Deep inside the sprawling HEAL Africa Hospital complex in the Eastern Congolese city of Goma is a small ward where women recover from injuries they suffered during complicated births and violent sexual attacks. When I entered, I first saw Muwakeso, a fragile-looking elderly woman sitting on a chair next to a bed. It took me a moment to realize that she wasn’t the patient, but rather her 3-year-old granddaughter Sakina, who was curled up into a tiny mound under a hospital sheet on the bed.
Sakina was heavily sedated to numb the pain after the second of three major surgeries she underwent to reconstruct parts of her lower body following a horrific attack about a year ago. Muwakeso recalls five men in civilian clothes approaching her house and beating her. Before she lost consciousness she heard Sakina screaming. The young girl was raped, but Muwaseko doesn’t know by how many men, and Sakina is unable to say.
I recently spent three days in Hargeisa, Somaliland. An eye-opening experience, as much as one that strengthens my conviction that World Bank Group is doing the right thing by engaging in this fragile country.
Somaliland is business unusual. Imagine among others, sitting in a mandatory security brief and specifying your blood type straight off the plane, going to meetings in armored cars, wearing the hijab – a veil worn by Muslim women in the presence of adult males – scheduling meetings around prayers and the time of Iftar, the evening meal when Muslims end their daily fast during Ramadan.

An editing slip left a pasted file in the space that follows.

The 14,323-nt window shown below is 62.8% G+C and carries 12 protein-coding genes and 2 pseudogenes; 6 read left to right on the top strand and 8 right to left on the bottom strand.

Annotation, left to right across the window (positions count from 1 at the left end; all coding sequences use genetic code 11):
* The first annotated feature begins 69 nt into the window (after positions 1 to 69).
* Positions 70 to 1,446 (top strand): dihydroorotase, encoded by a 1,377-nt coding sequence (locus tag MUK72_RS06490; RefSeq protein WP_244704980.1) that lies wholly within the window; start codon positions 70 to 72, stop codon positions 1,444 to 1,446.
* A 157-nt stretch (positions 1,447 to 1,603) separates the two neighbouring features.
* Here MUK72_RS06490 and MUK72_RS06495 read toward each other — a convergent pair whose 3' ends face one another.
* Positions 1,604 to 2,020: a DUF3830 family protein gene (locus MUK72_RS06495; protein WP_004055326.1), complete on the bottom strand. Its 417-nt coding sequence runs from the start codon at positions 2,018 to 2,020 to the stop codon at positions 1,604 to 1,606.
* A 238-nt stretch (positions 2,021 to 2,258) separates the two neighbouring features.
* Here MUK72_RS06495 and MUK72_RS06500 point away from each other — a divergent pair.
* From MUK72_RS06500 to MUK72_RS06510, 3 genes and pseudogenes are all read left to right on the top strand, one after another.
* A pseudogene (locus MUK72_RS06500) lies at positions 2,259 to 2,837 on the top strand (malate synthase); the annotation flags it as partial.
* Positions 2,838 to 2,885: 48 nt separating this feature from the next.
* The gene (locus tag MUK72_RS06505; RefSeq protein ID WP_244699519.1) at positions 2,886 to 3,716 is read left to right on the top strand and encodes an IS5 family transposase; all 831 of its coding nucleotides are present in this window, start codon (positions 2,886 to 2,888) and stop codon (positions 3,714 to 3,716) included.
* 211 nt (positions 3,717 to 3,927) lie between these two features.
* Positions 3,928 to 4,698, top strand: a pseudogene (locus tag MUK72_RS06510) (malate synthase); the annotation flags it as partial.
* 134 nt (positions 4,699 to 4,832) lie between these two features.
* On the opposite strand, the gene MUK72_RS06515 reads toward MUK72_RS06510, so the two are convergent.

The business environment in Somaliland is characterized by a fragile state, poor public service delivery, a weak legal and regulatory regime, inefficient and costly trade logistics, and a fragmented private sector with limited structured engagement with the government. Although the private sector accounts for more than 90 percent of GDP (an anomaly in Africa), it has poor access to finance and lacks an organized voice.
Meeting with the President of the Republic of Somaliland.
During my mission, I met with key Ministers, entrepreneurs and development partners and discussed the challenges and opportunities linked to the ongoing economic development agenda, notably the development of infrastructure and the energy sector. The exchanges highlighted how the World Bank Group's program in Somaliland is laying a foundation to create job opportunities and to accelerate the pace of economic development by fostering business reforms and SME engagement. In this light, the set-up of a high-level taskforce – reporting directly to the President – to implement Doing Business reforms compiled in a Doing Business memo, is a milestone and a strong sign of client buy-in. That is always crucial for the World Bank Group's programs to reach their objectives.
Last, I participated in the presentation of the pilot Reform Champion Program, which aims to develop the capacity of government officials and some representatives of the private sector to implement key reforms that will address constraints to economic growth and development. The project is expected to help trained reform champions implement at least five reforms to improve government-to-business services by July 2016.